This has become common in recent election cycles: candidates focus on the middle class and ignore the poor.
The United States, the wealthiest nation on Earth, also abides the deepest poverty of any developed nation, but you would not know it by listening to Hillary Clinton or Donald J. Trump, the major parties’ presidential nominees.
Mrs. Clinton, speaking about her economic plans on Thursday near Detroit, underscored her credentials as an advocate for middle-class families whose fortunes have flagged. She said much less about helping the 47 millions Americans who yearn to reach the middle class.
Her Republican rival, Mr. Trump, spoke in Detroit on his economic proposals four days ago, and while their platforms are markedly different in details and emphasis, the candidates have this in common: Both promise to help Americans find jobs; neither has said much about helping people while they are not working.
So why don’t they address lower-class Americans? A few tentative guesses:
- More undecided voters are in the middle class.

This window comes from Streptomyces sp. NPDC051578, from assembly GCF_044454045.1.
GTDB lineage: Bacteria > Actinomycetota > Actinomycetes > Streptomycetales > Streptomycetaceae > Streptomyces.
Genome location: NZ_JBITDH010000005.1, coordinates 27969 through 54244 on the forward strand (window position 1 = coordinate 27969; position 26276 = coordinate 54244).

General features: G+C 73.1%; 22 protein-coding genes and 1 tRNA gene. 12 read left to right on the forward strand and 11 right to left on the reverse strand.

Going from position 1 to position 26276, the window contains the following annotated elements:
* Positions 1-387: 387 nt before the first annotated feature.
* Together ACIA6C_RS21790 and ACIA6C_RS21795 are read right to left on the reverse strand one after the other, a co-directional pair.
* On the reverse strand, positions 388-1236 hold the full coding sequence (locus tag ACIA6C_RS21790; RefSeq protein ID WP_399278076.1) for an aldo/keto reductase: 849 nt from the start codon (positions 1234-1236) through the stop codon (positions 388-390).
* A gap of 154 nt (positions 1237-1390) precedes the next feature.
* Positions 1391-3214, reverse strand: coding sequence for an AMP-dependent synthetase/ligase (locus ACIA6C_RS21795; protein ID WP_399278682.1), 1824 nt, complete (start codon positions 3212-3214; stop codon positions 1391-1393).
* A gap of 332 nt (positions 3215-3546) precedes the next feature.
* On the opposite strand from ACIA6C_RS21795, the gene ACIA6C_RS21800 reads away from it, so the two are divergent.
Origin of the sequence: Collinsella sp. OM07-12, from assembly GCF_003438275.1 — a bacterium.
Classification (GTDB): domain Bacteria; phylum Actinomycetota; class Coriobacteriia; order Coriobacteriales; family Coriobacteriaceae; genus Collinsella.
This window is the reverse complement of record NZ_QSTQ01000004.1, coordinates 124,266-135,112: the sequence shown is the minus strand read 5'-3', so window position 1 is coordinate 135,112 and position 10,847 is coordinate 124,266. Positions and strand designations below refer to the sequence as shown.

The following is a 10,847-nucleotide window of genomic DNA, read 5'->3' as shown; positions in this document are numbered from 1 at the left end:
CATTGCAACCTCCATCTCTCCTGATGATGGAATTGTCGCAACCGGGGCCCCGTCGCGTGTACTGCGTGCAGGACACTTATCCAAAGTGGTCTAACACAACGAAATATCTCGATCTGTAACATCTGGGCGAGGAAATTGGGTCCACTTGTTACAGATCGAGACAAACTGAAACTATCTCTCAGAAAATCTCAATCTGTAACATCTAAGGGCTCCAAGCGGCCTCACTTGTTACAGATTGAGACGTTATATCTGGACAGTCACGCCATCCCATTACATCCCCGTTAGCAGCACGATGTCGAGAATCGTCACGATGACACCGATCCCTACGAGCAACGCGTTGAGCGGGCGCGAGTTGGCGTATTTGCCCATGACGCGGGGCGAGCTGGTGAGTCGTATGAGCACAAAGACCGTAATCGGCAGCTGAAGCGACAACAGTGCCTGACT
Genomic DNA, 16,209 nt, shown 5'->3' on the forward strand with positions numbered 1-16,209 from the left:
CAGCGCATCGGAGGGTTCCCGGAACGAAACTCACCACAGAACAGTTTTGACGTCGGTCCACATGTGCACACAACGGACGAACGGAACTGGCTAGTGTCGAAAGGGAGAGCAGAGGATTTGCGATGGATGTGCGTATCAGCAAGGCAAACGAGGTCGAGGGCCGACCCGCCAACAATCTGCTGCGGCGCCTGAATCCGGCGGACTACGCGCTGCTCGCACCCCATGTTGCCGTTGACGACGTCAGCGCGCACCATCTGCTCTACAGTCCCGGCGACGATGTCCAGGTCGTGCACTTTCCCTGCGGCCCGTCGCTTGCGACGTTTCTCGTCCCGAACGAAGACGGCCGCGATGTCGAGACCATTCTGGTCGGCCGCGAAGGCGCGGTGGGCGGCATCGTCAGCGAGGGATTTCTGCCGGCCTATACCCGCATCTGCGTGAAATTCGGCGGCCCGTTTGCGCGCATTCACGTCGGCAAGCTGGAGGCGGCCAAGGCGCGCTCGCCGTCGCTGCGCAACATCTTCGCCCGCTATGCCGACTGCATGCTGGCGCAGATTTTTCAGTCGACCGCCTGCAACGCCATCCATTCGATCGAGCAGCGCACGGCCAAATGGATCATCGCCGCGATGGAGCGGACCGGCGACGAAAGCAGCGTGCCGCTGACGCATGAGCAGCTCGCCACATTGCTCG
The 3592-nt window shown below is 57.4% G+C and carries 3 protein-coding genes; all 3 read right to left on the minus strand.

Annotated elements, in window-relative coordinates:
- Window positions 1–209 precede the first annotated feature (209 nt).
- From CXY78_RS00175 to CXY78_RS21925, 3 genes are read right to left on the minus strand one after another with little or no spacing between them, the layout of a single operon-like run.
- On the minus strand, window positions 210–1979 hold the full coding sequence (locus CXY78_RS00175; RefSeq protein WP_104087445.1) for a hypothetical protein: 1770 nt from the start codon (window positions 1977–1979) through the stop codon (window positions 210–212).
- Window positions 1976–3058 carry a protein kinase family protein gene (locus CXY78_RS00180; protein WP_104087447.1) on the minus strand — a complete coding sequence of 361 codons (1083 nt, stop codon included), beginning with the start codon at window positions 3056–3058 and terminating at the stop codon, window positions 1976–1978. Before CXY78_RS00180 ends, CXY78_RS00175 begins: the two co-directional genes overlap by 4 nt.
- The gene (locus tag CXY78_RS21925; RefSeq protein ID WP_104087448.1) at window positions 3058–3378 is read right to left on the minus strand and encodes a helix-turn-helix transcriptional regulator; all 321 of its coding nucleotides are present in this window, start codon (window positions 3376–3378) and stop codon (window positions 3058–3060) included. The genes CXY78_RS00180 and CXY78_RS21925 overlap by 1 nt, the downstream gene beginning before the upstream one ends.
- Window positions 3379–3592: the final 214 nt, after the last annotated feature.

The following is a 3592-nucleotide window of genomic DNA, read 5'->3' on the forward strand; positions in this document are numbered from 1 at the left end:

- Candidates want a singular message and so they go with the largest group of Americans – a vast majority of Americans, even ones who are legitimately rich or poor, consider themselves middle class – as to not have to complicate their rhetoric.
- The efforts in the 1990s to limit welfare – changes to programs and public housing – were very effective in halting conversation about poverty on a national level.
- Candidates want to be associated with people who think they have made it on their own.
- Lower-class Americans don’t have as much money to give to campaigns.
- Even with growing inequality, Americans have settled on the idea that we are a middle-class country. Candidates want to go with what the country thinks.
Regardless of the reason, it does say a lot about the ability of Americans to even converse about being poor.